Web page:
Why did I choose Busch Gardens Williamsburg?
mainly because I signed up alone so it’s better to look for an employer that provides lodging. my first choice was actually to work in a hotel at Salt Lake City where no lodging is provided. so OOTB had to hook me up with other participants, if there were any to begin with and we had to do our own research and da da da there’s just too much trouble.
another reason would be me not being able to live three months in the nature like national parks. HAHA. Williamsburg is a historical town where there’re chain restaurants, banks and department stores that are easily accessible with public transport, Uber or Lyft. it’s usually about 1 USD - 2 USD each trip if four of us shared a car. we even have a club!
other than that, Busch Gardens Williamsburg hires more than a hundred internationals every year so it’s a great opportunity to make new friends.
generally, the thing I looked out for were things like lodging, location, transportation and weather. the biggest concern to me was being alone.
[NEW] Is it possible to end your job early?
I can’t say for sure for any job but you can always talk to your employer about this. I had friends who asked for permission and managed to leave a few days early, as long as their visa is still valid till the day they left the country. there are also cases where you can leave early if you like, but your certain deposits like for your housing or uniform will be forfeited. in any case, it is advised that you let your agent and sponsor know about your decision.
Insurance and Bank
Was I covered by any insurance?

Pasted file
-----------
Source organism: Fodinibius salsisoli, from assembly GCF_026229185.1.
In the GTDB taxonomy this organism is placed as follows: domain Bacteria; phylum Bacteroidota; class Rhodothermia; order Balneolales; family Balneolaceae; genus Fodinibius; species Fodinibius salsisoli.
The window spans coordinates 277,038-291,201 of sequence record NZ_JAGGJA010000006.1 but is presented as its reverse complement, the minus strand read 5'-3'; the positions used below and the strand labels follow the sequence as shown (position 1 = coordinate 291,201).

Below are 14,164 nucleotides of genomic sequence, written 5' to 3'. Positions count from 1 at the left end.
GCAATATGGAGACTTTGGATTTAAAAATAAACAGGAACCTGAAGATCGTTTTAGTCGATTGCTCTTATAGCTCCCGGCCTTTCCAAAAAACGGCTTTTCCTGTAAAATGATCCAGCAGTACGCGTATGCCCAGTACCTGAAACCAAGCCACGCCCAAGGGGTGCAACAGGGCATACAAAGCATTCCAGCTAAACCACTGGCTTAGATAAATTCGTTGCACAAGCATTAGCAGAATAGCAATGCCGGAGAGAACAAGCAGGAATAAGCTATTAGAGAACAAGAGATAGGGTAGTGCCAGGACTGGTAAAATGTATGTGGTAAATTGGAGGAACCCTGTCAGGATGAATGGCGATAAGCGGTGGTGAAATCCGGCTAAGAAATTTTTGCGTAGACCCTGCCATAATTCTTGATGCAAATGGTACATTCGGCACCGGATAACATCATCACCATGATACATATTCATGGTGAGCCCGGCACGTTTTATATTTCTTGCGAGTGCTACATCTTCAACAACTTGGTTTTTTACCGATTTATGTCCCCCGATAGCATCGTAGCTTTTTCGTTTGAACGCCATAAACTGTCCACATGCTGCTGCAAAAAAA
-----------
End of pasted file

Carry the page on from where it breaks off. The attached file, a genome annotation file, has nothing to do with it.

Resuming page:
yes. the type of insurance you’ll get varies from sponsor to sponsor and I didn’t need to pay any extra for mine. I was sponsored by GeoVisions and was covered from when I left Malaysia, including my travel period. as far as I know, the same batch of participants with me who were sponsored by CIEE was covered only during their work period. however, you can always obtain extra insurance on your own or seek advice from your agent.
Which bank did I use?
I opened a BB&T account which is available at my area, but not nationwide. it’s a student checking account that I did not have to close so hopefully there wouldn’t be any problem for my tax refunds. fingers crossed.
before I left Williamsburg, I wanted to have another bank account where the ATMs are pretty much anywhere because ATM charges for withdrawing from a different bank is 3 USD. pretty expensive compared to our RM1 huh. so, I opened a Wells Fargo account, for when I travel but I actually didn’t really need it. it’s more of a just-in-case thing. I had to close the account before leaving the United States because they would start charging me after 90 days upon opening the account.
I don’t know much about other bank services - like if you have to close them or not before leaving, or if there’s any monthly charges, etc. but if you’re looking for one that’s available almost anywhere there’s Bank of America and Chase Bank. I saw Chase everywhere I go but it was until my very last days in the US that I realized they’re not a car company, but a bank. LOL.
another thing I was warned to watch out for is bank overdraft. my friend got into trouble with overdrafts and the bank almost charged him. I almost got into trouble too even though I’ve made sure that my checking account doesn’t allow me to do so. but problem solved, whew.